Opinion » Editorial

Warren Miller

Skateboarding to the Olympics

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In the recent Winter Olympics, the only clean sweep by the Americans was in snowboarding. The men swept the gold, silver and bronze in the halfpipe and the women won the gold. These athletes performed gravity-defying stunts and captured everyone’s attention.

Apparently, they can perform a lot of the same moves on skateboards. The public relations director of the U.S Alpine and Snowboard team told me that many of the snowboarders got their start through skateboarding. All of the halfpipe riders still use skateboarding as a form of training. As a matter of fact, the entire snowboard team goes to a skateboard park in Pennsylvania for two weeks every summer.

Lately, I’ve taken an interest in skateboarding. We’re trying to build a skateboard park here on Orcas Island. The other day I asked a man who has been an icon in the ski industry for years to donate money for our Orcas Island skateboard park. You can imagine my surprise when he replied, "I wouldn’t give five cents to that bunch of body-pierced, tattooed, ponytailed, pot-smoking bums."

That might have been the case 40 years ago, when skateboarding got started in Southern California in my then hometown of Hermosa Beach. Then, as now, it has always been against the law to skateboard anywhere except on your own private property. Things are changing, though.

Today, more American kids are skateboarding than playing baseball. In any little league baseball game, nine kids always lose, right along with their 18 parents. At a skateboard park, however, everyone always wins because there is no score.

Skateboarding offers the same freedom as a pair of skis or a snowboard, without the cost of a lift ticket. Skateboarders do many of the same tricks that snowboarders and figure skaters do, only without bolted-on shoes.

Last summer, I witnessed the freedom and fun of skateboarding at the skateboard park near the Space Needle in Seattle. Regardless of the hoodlum image, these skateboarders perform amazing tricks. I watched a young skateboarder with long dreadlocks, lots of tattoos, and half a dozen body piercings perform so well on his board that within a few minutes everyone else in the park stopped to watch him.

A few minutes later, two businessmen showed up in their suits and ties. I thought they were just going to watch, but they took off their coats, folded them neatly and draped them over the fence. Then they took their skateboards and sneakers out of their briefcases and performed some skateboard tricks that the young star couldn’t do. In less than 10 minutes, these three unlikely people were busy trading tricks. Each could do a special trick that the other couldn’t. Soon thereafter, all three of them were explaining to some of the younger kids how to move up to the next level of freedom on their skateboards.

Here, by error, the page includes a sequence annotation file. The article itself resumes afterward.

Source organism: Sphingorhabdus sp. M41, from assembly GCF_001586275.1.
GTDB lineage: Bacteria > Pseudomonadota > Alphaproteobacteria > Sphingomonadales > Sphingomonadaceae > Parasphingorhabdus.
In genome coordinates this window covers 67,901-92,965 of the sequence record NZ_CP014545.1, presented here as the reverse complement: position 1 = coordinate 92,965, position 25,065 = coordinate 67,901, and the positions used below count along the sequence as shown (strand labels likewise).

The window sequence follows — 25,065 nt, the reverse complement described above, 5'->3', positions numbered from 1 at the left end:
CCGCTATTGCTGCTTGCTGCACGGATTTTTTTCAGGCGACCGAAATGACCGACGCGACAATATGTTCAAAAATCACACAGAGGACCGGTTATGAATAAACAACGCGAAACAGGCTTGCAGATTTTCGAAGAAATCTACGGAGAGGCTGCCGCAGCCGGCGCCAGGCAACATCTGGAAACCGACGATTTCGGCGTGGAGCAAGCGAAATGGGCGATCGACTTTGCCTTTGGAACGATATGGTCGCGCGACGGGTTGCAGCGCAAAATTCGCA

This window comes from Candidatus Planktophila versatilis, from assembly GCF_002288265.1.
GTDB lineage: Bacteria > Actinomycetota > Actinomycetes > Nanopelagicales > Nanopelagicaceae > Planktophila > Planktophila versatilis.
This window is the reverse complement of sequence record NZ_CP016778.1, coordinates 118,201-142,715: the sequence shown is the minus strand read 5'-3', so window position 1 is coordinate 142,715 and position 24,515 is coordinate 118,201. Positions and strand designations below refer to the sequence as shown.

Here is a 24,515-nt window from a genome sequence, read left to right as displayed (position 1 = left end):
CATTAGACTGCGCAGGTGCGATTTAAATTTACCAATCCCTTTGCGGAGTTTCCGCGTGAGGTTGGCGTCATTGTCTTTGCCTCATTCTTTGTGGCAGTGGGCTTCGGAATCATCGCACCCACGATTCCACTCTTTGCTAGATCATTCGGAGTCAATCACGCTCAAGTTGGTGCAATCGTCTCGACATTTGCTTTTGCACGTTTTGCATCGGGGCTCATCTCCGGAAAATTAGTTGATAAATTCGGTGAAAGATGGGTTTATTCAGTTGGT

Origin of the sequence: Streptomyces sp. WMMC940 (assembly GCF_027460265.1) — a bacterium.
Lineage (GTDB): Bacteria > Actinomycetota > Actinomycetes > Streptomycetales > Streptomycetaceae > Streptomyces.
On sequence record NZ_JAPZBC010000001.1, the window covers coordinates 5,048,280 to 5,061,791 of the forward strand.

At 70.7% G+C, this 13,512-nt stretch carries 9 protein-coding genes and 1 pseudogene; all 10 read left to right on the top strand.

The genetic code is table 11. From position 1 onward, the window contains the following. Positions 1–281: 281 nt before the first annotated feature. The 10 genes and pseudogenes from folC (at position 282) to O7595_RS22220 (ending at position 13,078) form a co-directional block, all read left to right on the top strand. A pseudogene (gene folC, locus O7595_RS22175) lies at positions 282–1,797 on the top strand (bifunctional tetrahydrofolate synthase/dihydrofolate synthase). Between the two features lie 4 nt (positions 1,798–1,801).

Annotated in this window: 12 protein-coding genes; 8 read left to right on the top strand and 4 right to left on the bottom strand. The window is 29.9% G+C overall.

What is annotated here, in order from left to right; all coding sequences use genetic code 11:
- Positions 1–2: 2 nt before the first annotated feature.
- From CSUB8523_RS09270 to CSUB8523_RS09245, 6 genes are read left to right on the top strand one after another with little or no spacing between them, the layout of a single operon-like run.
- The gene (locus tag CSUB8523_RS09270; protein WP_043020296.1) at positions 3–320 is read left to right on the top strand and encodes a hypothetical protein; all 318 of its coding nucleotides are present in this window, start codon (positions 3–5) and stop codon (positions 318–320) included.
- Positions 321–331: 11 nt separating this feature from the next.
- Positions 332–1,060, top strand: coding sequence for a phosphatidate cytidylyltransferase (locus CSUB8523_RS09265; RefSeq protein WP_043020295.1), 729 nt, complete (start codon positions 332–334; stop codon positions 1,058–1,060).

I believe that man’s basic instinct is his constant search for freedom and I have been trying to show that in my ski films for the last 53 years. Now, I’m seeing that everyone finds that freedom in a different place and some people find it on a skateboard.

We have the same problems on our island that other communities have. Apparently, our local kids also have double the booze and drug consumption of the rest of the state. During a 30-day period, 73 per cent of our high school seniors drink alcohol two or more times a month, and almost 54 per cent use drugs.

Sooner or later, some of these kids are going to run up against the law and wind up in the slammer. When they do, it will cost taxpayers $25,000 a year to keep each one there. I want to do something. I think our skateboard park can turn some kids around before that happens. All we have to do is change the path of six kids and the park will have paid for itself.

To date, we have raised $70,000 of the $150,000 it is going to cost to build our park with no administrative overhead or government support. We also have the land, the insurance and the bulldozing donated. We have formed a 501-c3, tax-deductible corporation and are taking donations. We are also building some barbecue grills and picnic places so that anyone can come and watch the skateboarders. We have no paid staff and once the park is built, anyone can come and ride the park for free and camp in nearby Moran State park.

Who knows, maybe we’ll develop some future Olympic snowboarders. At the very least, we’re getting kids outside, away from the TV and video games. Feel free to send a donation in any amount to: The Orcas Island Skateboard Park, P.O. Box 350, Deer Harbor, Washington 98243.

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